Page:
June 22, 2021

First-gen student-athlete is UCLA bound

Jordan Gonzalez BA ’21 is this year’s winner of the Rena J. Ratte Award, Lewis & Clark’s highest academic honor. This fall, Gonzalez will begin a five-year PhD program in chemistry at the University of California at Los Angeles.

2021 Rena Ratte Awardee (and 2020 Goldwater Scholar) Jordan Gonzalez 2021 Rena Ratte Awardee (and 2020 Goldwater Scholar) Jordan GonzalezEach spring, a graduating student is honored with the Rena J. Ratte Award in recognition of their academic excellence as an undergraduate. This year’s recipient is Jordan Gonzalez BA ’21, the latest addition to his growing collection of accolades.

“Our winner this year embodies leadership and service to the community, while also being, as one faculty member put it, ‘one of the most professional, supportive, collegial, and responsible students I’ve ever worked with,’” Dean of the College Bruce Suttmeier said at the annual Honors Convocation, commending Gonzalez for his leadership and abilities in all spheres of college life, even in the face of adversity.

A first-generation college student, Gonzalez double majored in chemistry and mathematics, balancing a course load of second and third year courses as a first-year student with training for the college’s baseball team. While he had been cut from the roster his first year, his drive and persistence saw him join the team the next fall and graduate as pitcher, “team captain”, and cochair (during his junior year) of the Student-Athlete Advisory Committee.

From the beginning of his academic career, Gonzalez’s accomplishments have not gone unnoticed. After being inducted into the Pamplin Society of Fellows his first year, Gonzalez went on to become a Barry Goldwater Scholar and a Rhodes Finalist, in addition to completing a senior honors thesis as a junior.

“It’s bittersweet,” Gonzalez says of his status as a newly minted graduate. “Part of me wishes I could stay at Lewis & Clark forever. One of the incredible things that I’ll remember is how much I’ve grown.”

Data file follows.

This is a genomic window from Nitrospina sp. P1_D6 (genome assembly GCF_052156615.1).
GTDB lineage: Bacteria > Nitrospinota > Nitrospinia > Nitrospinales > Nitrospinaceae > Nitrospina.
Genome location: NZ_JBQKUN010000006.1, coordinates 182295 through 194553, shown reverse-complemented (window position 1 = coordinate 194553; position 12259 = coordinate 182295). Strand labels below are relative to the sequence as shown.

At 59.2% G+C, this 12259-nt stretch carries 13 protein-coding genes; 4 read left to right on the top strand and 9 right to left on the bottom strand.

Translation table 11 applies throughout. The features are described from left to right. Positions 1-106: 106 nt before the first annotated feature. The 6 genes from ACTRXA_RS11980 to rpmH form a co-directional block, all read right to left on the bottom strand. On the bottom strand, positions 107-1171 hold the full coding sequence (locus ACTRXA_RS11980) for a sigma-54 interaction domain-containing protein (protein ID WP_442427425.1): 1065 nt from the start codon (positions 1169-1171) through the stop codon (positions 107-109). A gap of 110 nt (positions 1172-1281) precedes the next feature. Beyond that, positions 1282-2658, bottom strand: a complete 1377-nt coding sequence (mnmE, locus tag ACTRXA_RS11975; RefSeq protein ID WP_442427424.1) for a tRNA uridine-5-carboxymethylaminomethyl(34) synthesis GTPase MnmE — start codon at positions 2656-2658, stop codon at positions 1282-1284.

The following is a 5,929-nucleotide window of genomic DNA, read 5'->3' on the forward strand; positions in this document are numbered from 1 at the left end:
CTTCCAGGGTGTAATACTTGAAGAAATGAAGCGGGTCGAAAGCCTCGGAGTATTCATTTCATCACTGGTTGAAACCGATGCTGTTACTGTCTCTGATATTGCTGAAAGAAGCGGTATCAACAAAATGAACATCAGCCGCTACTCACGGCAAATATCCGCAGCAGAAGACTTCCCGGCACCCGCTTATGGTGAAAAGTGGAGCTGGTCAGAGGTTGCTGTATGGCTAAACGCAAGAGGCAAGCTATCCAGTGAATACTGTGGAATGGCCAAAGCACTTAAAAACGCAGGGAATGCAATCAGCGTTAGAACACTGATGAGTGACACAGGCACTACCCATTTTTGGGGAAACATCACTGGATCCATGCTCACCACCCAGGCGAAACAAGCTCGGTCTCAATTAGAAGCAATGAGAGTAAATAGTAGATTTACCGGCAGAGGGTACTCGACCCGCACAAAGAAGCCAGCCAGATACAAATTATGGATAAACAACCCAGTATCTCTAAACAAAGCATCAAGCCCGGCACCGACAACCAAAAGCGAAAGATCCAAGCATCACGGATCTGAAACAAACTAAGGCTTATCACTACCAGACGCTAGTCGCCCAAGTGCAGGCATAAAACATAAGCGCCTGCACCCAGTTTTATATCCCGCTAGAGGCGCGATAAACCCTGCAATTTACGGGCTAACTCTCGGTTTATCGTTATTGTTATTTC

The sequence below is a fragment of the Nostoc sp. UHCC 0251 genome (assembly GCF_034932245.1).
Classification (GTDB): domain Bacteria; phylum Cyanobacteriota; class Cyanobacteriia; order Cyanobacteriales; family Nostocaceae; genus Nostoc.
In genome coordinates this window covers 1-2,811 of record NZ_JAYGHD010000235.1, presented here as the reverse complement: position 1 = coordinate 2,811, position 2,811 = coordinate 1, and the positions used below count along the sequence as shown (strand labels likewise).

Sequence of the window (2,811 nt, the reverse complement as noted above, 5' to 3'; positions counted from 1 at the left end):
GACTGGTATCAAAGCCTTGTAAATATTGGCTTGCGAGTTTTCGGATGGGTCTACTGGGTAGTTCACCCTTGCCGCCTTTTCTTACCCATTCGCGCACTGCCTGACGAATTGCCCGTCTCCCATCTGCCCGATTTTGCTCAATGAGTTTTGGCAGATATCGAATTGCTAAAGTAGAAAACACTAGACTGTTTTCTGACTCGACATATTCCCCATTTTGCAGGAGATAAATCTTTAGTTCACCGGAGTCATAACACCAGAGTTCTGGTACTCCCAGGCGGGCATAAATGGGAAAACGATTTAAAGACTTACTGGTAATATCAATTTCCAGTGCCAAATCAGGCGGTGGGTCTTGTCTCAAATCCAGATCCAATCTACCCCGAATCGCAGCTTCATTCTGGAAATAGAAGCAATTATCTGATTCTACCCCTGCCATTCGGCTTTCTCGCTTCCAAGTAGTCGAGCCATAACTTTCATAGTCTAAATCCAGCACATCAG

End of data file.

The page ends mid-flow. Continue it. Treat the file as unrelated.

That growth can be attributed to the mentorship he has received as a student, Gonzalez says. Professor of Chemistry Louis Kuo was the first instructor he met at the college, someone he would later go on to conduct peer-reviewed research with, coauthoring an article manuscript for Inorganic Chemistry.

Other mentors included Associate Professor of Chemistry Anne Bentley, Associate Professor of Mathematics Paul T. Allen, and Head Baseball Coach Matt Kosderka, who he credits with his development as both “a student and a person.”

It was at Lewis & Clark, he says, that he discovered his passion for organic chemistry and synthesis of natural products, which he will continue in his education this fall in UCLA’s five-year PhD program in chemistry.

“I’m excited about everything I’m going to learn,” Gonzalez says. “I’ve been doing chemistry for at least seven years and I feel like there’s so much I still don’t know. I’m excited to be surrounded by professionals in the field and to learn as much as I can in state-of-the-art facilities.”

He will arrive at UCLA’s campus early in August to work with Distinguished Professor Neil K. Garg’s Research Group, where he will conduct research in the development of synthetic strategies and methods that enable the synthesis of complex bioactive molecules. In the future, he hopes to work in drug design and pharmaceutical research.

Rena J. Ratte was a Lewis & Clark philosophy instructor and professor during the 1960s. Following her unexpected death in 1970, colleagues, students, and friends established the award to honor Ratte’s memory. Earning the award was an incredible surprise, Gonzalez says, and a satisfying way to complete his four years at Lewis & Clark.

“It’s something I’m really proud to bring back to the baseball team and to my family,” he says. “It’s really exciting.”

Academic Honors


Mathematical Sciences